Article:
According to new research published this week from Harriet Harman’s recently established Women’s Commission, as women hit 50 they disappear from public life and if you are even considering a career in the media you are on borrowed time as only 5% of all presenters on TV and radio, in the over 50 category, are female.
I find myself agreeing with Harriet Harman that this is simply unacceptable and incidentally it also applies to business and all broadcast media.
So, I am fast approaching the big 50. Am I supposed to disappear behind a red curtain of shame, mediocrity and silence simply because my boobs are going south and I have a few laughter lines?? Think again!
This is another example of blatant ageism and sexism and I am waiting to hear a logical, even reasonable point of view to justify it. All I have heard so far is that audiences do not want to see older women on TV; it costs too much to keep women looking good once they hit 50 and women become too aggressive once they get into their forties. Seriously, am I supposed to respond to any of these??? Over 100 years of hard fought liberation and it seems clear to me our value is still linked to our appearance and servility. Is it any wonder we occasionally get angry? Personally, I think we need to be getting more angry, more often.
In my opinion, the older women we do see on our screens are absolutely awesome; they are wise, articulate, measured, dynamic, fun and attractive and boo hoo to anyone insecure enough to kick up a fuss. Every time I see Joan Bakewell, Germaine Greer, Kirsty Young, Professor Shirley Williams, Mariella Frostrup or Kirsty Wark to name a few, my pride doth brim over and I want to applaud them and hug them for their authenticity, emotional intelligence and audaciousness!.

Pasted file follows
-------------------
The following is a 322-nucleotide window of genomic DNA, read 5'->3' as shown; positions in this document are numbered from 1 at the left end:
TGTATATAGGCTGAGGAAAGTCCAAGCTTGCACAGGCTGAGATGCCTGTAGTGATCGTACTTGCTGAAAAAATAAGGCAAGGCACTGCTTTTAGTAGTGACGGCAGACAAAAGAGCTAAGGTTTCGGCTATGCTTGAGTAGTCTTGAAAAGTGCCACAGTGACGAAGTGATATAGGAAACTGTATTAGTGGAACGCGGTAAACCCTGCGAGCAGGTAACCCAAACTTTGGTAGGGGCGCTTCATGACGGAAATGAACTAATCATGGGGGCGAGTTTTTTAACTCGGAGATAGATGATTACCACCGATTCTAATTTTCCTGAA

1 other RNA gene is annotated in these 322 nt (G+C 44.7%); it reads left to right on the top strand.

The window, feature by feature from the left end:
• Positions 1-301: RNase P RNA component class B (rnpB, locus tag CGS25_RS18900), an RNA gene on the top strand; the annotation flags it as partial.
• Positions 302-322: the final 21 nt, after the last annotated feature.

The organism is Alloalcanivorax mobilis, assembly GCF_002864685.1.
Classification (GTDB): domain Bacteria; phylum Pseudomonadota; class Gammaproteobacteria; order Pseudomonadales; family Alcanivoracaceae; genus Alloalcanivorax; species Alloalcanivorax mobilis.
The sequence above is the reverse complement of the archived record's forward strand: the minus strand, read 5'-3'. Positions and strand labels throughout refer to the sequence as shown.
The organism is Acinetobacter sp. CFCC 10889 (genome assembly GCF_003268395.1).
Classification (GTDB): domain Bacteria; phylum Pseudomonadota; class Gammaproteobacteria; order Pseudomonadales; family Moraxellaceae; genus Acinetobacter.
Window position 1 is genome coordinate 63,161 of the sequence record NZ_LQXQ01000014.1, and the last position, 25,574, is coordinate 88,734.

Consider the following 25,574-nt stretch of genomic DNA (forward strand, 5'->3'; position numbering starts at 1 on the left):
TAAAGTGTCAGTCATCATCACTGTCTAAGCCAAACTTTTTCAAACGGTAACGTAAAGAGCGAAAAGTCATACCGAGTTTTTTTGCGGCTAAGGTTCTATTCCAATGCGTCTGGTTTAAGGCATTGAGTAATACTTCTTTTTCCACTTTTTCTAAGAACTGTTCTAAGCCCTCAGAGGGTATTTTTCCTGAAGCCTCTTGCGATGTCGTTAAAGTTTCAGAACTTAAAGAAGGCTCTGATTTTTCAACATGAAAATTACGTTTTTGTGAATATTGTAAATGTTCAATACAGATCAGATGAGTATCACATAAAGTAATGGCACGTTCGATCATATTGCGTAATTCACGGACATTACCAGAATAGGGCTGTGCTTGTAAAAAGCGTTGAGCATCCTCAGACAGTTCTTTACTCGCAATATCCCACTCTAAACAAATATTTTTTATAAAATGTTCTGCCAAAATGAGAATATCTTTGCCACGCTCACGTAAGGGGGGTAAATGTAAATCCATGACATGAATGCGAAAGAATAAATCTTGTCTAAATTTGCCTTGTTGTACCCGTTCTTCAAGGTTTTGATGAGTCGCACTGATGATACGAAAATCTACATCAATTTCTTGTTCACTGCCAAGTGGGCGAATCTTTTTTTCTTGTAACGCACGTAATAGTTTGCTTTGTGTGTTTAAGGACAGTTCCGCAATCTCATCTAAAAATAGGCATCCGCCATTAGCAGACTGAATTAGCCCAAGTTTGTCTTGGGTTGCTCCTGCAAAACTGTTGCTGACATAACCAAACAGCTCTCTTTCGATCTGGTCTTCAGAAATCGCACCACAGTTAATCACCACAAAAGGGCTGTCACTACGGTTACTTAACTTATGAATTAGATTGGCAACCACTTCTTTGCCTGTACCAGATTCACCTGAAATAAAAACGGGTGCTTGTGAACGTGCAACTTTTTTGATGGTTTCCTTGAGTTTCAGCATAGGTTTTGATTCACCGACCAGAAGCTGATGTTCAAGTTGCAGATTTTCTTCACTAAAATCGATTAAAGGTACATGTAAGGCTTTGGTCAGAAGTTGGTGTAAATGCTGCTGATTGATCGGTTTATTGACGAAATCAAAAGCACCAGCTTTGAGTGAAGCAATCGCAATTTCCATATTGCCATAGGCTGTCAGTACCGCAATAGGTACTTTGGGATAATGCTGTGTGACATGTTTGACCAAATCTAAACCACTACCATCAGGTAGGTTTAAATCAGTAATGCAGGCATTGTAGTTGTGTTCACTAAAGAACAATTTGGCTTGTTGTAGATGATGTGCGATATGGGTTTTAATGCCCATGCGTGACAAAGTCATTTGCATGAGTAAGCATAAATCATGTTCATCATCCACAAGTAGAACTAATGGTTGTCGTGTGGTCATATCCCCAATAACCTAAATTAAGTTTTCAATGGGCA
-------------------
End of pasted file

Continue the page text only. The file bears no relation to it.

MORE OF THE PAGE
Joan Bakewell still rocking…..
In fact, I watched Joan Bakewell being interviewed by David Frost the other week on SkyArts and she was demure, ultra smart and fun as opposed to Mr Frost who came across as a dithering old man, forgetting his train of thought and having to refer to notes all the way through an hour long interview. She simply outshone him on every level. There was no contest.
2050 predictions for our girls: scary!!
In the same week more research was published by an independent market research agency on teen girls and their waning aspirations. The Future Foundation interviewed 500 girls across the UK and concluded girls fail to reach their full potential because they are suffering from low self esteem about how they look. Moreover, 1 in 4 girls between the age of 11-17 are weighed down by the pressure to conform to an ‘ideal notion’ of what is attractive and now spend as much time on their appearance (clothes, hair and outfit) as they do on their homework, on a daily basis. It is not rocket science to conclude this is going to have a disastrous effect on their future careers and our country. This research goes on to predict that by 2050 this national teen identity crisis could cost us well over 300k future business women, lawyers and doctors, 60 MPs and who knows how many entrepreneurs.
Ladies, it is about time we started to connect the dots. Old or young we are being patronised, marginalised and written off as dolls. If we don’t stand up and lead, the way what messages are we sending to our daughters? Our value to society and our personal identity is so much more than the way we look. As I enter my next act believe me when I say, I will not be disappearing in a puff of smoke anytime soon!
In the words of the inimitable Mary Wollstonecraft in 1792:
‘If women do not resign the arbitrary power of beauty they will prove they have less mind than man.’
I rest my case.
Jane Kenyon is a regular contributor to the3rdimagazine.